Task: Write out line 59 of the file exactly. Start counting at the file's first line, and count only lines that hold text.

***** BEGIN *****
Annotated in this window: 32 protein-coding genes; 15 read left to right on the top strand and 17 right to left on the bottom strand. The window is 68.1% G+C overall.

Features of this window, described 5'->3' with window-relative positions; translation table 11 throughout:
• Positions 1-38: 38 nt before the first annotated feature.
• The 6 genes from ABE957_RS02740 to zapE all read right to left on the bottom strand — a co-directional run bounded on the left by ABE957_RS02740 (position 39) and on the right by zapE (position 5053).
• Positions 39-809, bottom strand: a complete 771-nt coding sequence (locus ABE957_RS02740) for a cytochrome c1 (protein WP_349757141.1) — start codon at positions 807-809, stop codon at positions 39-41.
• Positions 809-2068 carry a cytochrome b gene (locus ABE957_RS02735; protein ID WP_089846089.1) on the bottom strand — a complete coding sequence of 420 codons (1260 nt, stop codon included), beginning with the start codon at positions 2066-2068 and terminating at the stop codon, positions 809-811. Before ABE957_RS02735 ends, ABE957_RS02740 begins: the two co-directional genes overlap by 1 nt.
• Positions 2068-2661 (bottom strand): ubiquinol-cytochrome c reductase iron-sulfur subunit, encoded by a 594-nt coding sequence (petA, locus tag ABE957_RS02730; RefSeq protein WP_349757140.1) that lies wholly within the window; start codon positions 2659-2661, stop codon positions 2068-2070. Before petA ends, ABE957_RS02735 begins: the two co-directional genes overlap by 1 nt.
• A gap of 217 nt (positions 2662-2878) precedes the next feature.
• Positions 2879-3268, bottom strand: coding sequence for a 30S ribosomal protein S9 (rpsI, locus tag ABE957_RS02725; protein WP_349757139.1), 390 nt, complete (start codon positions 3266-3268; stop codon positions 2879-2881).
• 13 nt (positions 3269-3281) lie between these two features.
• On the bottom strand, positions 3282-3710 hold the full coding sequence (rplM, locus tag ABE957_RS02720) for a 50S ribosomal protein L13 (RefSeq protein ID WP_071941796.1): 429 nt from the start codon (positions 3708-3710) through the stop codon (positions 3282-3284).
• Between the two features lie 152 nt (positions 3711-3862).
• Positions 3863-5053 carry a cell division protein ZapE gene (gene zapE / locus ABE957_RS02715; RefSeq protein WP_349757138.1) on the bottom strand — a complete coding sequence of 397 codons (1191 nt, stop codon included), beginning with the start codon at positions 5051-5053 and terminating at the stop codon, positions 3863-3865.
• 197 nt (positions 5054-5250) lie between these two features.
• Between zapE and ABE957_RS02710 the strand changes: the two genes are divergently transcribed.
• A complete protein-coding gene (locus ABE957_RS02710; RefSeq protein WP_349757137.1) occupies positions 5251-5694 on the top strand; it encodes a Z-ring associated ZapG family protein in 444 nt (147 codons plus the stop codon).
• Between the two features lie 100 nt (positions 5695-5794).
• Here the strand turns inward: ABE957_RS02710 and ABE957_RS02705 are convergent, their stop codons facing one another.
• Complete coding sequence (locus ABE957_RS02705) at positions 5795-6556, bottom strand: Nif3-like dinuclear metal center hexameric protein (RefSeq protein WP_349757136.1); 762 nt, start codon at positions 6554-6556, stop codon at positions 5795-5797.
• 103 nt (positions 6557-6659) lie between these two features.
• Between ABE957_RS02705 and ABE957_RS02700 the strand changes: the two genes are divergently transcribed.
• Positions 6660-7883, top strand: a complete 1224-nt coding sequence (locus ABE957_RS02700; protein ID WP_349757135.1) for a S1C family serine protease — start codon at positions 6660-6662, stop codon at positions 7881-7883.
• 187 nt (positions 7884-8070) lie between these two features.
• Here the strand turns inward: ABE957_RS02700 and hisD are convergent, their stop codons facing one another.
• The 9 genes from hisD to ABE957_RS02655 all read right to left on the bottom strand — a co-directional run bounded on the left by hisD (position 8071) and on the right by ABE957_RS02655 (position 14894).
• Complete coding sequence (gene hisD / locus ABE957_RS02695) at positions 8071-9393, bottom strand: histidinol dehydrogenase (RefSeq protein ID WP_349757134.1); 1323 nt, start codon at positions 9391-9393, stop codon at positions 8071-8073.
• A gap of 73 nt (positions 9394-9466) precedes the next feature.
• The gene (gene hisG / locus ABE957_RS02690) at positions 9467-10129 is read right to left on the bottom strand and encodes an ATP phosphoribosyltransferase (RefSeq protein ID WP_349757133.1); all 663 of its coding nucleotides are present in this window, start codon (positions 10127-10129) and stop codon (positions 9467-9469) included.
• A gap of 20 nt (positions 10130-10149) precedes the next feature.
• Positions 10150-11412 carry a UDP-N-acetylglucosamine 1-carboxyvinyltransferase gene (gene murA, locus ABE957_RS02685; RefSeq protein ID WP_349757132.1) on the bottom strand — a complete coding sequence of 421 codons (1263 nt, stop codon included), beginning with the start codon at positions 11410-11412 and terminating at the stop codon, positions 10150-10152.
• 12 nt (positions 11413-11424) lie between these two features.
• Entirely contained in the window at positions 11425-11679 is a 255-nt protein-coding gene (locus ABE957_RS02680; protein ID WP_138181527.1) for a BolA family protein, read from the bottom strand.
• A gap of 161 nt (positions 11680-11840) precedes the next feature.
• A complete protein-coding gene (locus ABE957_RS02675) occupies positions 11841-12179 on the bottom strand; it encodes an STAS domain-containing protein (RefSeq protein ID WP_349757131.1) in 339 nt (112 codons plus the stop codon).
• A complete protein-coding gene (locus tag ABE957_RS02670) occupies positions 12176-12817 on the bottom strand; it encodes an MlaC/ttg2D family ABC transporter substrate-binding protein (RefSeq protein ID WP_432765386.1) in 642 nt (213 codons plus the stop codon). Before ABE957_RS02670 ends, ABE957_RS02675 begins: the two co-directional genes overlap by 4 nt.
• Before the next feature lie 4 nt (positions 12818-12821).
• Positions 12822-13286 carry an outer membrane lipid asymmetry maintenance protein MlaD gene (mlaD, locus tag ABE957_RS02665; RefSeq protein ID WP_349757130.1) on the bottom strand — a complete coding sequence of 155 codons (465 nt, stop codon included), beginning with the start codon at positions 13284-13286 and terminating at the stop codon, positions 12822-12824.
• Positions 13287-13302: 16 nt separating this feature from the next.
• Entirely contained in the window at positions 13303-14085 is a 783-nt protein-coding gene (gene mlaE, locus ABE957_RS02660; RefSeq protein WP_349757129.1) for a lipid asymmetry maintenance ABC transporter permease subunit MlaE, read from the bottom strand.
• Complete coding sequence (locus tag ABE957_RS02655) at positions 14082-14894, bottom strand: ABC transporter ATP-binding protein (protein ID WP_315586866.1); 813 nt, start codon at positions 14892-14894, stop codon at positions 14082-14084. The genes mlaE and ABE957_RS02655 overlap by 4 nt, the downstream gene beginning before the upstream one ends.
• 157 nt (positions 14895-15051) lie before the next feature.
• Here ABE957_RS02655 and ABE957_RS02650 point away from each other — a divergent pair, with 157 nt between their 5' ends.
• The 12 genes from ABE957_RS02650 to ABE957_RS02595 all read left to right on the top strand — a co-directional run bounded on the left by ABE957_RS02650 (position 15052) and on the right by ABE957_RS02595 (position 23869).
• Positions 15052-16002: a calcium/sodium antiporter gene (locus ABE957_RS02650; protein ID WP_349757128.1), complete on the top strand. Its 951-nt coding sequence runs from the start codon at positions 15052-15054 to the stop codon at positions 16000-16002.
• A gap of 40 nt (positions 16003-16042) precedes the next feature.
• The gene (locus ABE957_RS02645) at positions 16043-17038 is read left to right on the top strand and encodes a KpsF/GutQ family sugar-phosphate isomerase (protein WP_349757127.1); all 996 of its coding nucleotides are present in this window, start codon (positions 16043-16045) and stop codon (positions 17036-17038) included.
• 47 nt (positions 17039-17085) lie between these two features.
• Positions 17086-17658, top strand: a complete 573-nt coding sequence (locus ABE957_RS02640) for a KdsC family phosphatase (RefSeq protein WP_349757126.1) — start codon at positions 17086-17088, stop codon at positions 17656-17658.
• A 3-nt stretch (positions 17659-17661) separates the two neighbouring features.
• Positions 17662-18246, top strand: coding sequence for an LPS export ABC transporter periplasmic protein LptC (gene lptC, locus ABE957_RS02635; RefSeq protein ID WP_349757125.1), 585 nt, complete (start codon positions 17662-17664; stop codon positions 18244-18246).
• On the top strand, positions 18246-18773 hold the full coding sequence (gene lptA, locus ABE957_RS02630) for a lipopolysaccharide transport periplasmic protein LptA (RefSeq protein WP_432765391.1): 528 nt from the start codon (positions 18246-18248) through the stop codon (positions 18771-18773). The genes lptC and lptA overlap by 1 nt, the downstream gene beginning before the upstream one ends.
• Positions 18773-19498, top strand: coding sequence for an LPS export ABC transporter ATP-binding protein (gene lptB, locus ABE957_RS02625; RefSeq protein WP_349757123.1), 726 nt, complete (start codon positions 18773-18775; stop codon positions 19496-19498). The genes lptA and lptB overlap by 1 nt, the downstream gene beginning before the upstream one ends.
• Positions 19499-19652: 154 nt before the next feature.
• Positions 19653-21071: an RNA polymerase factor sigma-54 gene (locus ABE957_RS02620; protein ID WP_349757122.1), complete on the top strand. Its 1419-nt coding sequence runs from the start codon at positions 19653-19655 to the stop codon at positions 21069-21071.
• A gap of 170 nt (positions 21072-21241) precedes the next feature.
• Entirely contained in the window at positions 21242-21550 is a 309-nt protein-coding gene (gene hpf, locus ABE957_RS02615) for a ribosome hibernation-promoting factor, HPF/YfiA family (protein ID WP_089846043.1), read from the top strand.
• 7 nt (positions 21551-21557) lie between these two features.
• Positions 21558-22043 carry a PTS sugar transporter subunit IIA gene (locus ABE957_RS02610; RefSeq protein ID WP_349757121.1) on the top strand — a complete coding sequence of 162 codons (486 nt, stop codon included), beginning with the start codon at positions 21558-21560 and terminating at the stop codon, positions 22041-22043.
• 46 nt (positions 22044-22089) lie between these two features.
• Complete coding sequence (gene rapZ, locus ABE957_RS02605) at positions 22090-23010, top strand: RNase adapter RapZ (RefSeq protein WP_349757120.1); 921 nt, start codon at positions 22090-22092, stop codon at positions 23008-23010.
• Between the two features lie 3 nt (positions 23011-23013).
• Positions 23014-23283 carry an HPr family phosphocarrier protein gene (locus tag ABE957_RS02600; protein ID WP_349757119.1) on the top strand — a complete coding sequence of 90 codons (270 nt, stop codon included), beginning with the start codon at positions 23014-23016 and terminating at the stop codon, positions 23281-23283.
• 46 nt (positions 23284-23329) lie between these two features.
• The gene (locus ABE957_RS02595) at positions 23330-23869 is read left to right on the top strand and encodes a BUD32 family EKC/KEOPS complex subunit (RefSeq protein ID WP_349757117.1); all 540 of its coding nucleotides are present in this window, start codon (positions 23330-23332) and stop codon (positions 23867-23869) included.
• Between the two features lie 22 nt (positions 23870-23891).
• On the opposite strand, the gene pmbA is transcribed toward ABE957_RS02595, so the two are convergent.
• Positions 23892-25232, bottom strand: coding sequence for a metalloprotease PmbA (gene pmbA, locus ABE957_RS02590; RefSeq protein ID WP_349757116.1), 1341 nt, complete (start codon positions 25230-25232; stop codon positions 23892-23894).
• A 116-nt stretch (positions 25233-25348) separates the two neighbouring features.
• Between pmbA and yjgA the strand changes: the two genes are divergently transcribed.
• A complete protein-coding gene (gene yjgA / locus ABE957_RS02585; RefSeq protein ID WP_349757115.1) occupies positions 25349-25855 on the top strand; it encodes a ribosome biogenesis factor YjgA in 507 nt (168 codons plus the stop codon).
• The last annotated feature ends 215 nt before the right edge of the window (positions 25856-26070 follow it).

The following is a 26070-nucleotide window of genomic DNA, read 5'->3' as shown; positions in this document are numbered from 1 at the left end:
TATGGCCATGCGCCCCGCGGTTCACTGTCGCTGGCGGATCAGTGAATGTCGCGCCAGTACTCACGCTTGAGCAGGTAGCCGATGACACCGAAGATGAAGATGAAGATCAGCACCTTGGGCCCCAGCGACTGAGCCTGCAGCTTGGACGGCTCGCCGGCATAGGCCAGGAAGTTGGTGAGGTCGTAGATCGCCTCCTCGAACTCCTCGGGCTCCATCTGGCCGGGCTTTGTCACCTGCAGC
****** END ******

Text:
• 46 nt (positions 22044-22089) lie between these two features.